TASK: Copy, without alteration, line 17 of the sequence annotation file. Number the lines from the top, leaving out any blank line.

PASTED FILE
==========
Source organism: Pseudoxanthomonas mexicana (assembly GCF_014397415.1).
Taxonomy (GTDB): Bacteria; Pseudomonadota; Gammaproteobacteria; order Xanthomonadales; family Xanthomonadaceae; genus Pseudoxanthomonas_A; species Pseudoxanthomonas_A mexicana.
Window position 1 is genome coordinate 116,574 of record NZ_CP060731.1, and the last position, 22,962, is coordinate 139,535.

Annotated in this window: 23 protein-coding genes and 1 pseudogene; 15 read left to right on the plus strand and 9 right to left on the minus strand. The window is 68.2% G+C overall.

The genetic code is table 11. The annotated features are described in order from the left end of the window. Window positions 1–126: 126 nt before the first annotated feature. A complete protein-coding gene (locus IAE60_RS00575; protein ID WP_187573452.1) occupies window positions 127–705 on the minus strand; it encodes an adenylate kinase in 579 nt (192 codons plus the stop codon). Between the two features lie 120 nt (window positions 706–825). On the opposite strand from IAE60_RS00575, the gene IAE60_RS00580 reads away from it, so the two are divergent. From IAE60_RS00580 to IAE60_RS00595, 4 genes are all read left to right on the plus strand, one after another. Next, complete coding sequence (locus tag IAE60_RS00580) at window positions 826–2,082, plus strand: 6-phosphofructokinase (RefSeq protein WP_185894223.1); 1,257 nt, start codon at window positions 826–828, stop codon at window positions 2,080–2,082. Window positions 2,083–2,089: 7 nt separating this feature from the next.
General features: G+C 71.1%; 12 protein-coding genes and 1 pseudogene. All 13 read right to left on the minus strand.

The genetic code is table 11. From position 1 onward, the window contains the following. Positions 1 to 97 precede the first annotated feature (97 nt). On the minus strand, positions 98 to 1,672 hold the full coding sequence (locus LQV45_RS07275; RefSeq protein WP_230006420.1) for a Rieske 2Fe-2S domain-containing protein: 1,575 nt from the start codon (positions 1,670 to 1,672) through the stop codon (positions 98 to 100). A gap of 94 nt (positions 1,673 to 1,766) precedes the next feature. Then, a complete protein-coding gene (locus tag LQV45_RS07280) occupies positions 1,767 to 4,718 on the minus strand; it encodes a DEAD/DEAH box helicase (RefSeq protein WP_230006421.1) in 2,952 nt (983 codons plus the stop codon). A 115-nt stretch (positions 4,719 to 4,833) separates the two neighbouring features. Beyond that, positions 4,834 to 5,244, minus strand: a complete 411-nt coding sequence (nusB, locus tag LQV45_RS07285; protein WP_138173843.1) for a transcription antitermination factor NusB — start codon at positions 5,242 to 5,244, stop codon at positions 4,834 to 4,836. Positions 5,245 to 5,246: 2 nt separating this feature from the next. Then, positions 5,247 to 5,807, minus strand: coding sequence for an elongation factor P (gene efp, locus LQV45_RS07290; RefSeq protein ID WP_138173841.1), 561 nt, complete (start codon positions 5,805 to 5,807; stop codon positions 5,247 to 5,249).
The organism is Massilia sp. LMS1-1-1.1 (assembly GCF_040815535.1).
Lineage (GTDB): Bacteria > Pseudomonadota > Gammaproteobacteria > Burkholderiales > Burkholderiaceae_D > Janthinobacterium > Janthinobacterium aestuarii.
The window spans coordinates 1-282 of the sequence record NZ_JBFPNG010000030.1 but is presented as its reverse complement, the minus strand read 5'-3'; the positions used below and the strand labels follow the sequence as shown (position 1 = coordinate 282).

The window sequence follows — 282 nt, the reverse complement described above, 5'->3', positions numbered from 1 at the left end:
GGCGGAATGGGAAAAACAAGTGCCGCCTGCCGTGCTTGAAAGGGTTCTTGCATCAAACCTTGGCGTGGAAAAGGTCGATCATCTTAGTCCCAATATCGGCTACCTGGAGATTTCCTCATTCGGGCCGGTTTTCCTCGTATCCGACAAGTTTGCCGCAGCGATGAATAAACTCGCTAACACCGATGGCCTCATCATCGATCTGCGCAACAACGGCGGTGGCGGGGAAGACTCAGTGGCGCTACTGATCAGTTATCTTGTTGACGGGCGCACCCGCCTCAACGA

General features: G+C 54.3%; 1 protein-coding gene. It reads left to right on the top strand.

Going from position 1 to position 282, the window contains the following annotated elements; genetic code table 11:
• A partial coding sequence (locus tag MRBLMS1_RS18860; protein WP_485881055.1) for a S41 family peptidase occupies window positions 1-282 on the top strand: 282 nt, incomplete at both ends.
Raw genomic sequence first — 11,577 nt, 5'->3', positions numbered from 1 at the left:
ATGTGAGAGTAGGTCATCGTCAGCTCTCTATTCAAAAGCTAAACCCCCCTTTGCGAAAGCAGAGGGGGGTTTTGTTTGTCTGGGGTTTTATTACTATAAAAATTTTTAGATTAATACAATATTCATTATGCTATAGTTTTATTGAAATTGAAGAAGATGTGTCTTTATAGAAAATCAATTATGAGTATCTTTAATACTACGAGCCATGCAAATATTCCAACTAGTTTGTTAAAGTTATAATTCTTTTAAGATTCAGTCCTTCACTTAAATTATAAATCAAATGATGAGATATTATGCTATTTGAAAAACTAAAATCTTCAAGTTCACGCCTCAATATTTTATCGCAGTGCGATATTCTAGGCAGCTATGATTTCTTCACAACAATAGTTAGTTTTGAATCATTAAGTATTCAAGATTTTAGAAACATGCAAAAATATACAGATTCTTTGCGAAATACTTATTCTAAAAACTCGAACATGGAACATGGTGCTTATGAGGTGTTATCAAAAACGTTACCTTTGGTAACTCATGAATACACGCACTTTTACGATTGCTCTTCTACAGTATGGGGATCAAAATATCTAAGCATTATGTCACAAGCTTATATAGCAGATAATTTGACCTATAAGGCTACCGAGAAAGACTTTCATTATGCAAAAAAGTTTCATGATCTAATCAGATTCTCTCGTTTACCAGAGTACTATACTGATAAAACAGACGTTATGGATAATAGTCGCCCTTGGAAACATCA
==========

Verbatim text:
ATGTGAGAGTAGGTCATCGTCAGCTCTCTATTCAAAAGCTAAACCCCCCTTTGCGAAAGCAGAGGGGGGTTTTGTTTGTCTGGGGTTTTATTACTATAAAAATTTTTAGATTAATACAATATTCATTATGCTATAGTTTTATTGAAATTGAAGAAGATGTGTCTTTATAGAAAATCAATTATGAGTATCTTTAATACTACGAGCCATGCAAATATTCCAACTAGTTTGTTAAAGTTATAATTCTTTTAAGATTCAGTCCTTCACTTAAATTATAAATCAAATGATGAGATATTATGCTATTTGAAAAACTAAAATCTTCAAGTTCACGCCTCAATATTTTATCGCAGTGCGATATTCTAGGCAGCTATGATTTCTTCACAACAATAGTTAGTTTTGAATCATTAAGTATTCAAGATTTTAGAAACATGCAAAAATATACAGATTCTTTGCGAAATACTTATTCTAAAAACTCGAACATGGAACATGGTGCTTATGAGGTGTTATCAAAAACGTTACCTTTGGTAACTCATGAATACACGCACTTTTACGATTGCTCTTCTACAGTATGGGGATCAAAATATCTAAGCATTATGTCACAAGCTTATATAGCAGATAATTTGACCTATAAGGCTACCGAGAAAGACTTTCATTATGCAAAAAAGTTTCATGATCTAATCAGATTCTCTCGTTTACCAGAGTACTATACTGATAAAACAGACGTTATGGATAATAGTCGCCCTTGGAAACATCA